Medical qualifications for disability benefits
Not every woman with ovarian cancer will “automatically” medically qualify for disability benefits. The SSA uses its own medical guide known as the Blue Book[ii] to evaluate every applicant for Social Security. The Blue Book contains hundreds of potentially qualifying illnesses, and which test results or symptoms you’ll need medical records of to be approved.
“Cancers of the female genital tract” can be found in Section 13.23[iii] of the Blue Book. Under this listing, there are a handful of ways for you to medically qualify:
- Your cancer is not a germ cell tumor, and has at least one of the following:
- Extension beyond the pelvis, such as to the bowels
- Spread past regional lymph nodes
- Returned despite anticancer therapy (usually 3 months will qualify)
- Your ovarian cancer[iv] is germ cell, and it has returned since your initial anticancer therapy.
- Your cancer is small cell/oat cell, which is usually aggressive and more challenging to treat.
The Blue Book was written for medical professionals and is available online, so you can review the ovarian cancer listing with your oncologist to get a better understanding as to whether or not your unique diagnosis will meet a listing.
Medically qualifying without meeting a listing
Not every form of ovarian cancer will qualify under the Blue Book. This is especially true for women diagnosed at Stage I or Stage II. Fortunately, there is another way for you to qualify. People who do not meet a listing but can still prove they’re unable to work can receive disability benefits under what’s called a Medical Vocational Allowance.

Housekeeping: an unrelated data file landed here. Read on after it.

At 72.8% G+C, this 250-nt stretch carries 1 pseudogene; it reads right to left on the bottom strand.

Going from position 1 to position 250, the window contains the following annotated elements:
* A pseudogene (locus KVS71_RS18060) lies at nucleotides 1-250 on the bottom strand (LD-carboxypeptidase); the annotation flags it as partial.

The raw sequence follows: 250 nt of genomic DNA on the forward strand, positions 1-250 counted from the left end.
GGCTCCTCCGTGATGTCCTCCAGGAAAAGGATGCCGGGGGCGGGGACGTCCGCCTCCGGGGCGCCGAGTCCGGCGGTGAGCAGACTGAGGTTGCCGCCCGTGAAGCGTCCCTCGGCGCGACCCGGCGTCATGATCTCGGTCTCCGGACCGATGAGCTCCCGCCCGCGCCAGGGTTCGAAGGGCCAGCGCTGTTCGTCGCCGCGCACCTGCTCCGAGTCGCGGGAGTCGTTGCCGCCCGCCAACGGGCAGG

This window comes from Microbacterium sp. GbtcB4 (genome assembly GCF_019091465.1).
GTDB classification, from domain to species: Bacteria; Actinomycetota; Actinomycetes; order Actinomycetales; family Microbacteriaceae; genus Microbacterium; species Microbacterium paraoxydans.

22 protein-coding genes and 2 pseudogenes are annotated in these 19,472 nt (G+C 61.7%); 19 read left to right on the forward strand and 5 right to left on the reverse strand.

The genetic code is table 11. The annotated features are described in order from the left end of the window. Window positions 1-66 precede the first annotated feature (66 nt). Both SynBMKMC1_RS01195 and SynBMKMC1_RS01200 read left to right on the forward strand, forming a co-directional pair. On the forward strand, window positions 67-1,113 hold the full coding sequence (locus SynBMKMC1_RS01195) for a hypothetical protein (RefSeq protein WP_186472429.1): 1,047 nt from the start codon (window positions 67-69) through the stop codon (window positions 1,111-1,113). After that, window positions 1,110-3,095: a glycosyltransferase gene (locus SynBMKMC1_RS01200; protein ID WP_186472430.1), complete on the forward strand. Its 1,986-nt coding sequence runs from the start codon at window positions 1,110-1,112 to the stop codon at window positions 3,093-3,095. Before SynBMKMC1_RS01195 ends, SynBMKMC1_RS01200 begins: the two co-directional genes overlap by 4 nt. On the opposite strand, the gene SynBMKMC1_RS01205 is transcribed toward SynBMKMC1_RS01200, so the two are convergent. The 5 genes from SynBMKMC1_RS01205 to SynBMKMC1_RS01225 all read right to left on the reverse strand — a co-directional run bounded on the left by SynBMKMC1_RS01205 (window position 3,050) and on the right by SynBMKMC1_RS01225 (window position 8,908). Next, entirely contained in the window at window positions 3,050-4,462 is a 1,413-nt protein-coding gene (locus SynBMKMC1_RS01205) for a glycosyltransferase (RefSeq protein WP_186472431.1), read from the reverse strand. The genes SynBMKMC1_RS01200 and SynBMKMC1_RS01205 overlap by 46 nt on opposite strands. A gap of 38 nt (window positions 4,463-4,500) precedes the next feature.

You can qualify for a Medical Vocational Allowance[v] if your chemotherapy, radiation, surgery, or other anticancer therapies will have side effects so severe you’re unable to work. The SSA considers “work” to be earning more than $1,180 per month in 2018. Typically, older adults will have a much easier time qualifying under a Medical Vocational Allowance than younger applicants. This is because the SSA believes applicants aged 50+ will have a much harder time getting retrained for a sedentary job that’s easier to keep while going through cancer therapies.
If you currently work in an office and have a lot of skills that could be applicable to another career (computer skills, vocational work, etc.) you will likely have a tough time qualifying for a Medical Vocational Allowance. But older women who have physically active jobs have a good chance of qualifying. A Medical Vocational Allowance relies heavily on results from an SSA-standard form known as a Residual Functional Capacity (RFC) evaluation[vi]. This form determines how much physical labor you can do, from standing, walking, lifting weight, etc. You can download an RFC online for your oncologist to fill out on your behalf.
Starting your application
Most women with ovarian cancer can apply for disability benefits entirely online. If you’d prefer, you can also schedule an appointment with your closest Social Security office. You can make a date to apply by calling the SSA toll-free at 1-800-772-1213.
It usually takes around 5 months to hear back from the SSA, but if your ovarian cancer is advanced (has spread to other organs) or has returned despite treatment, your claim could be expedited and approved in as little as 10 days.
This article was written by the Outreach Team at Disability Benefits Help. They provide information about disability benefits and the application process. To learn more, please visit their website at disability-benefits-help.org or by contacting them at email@example.com.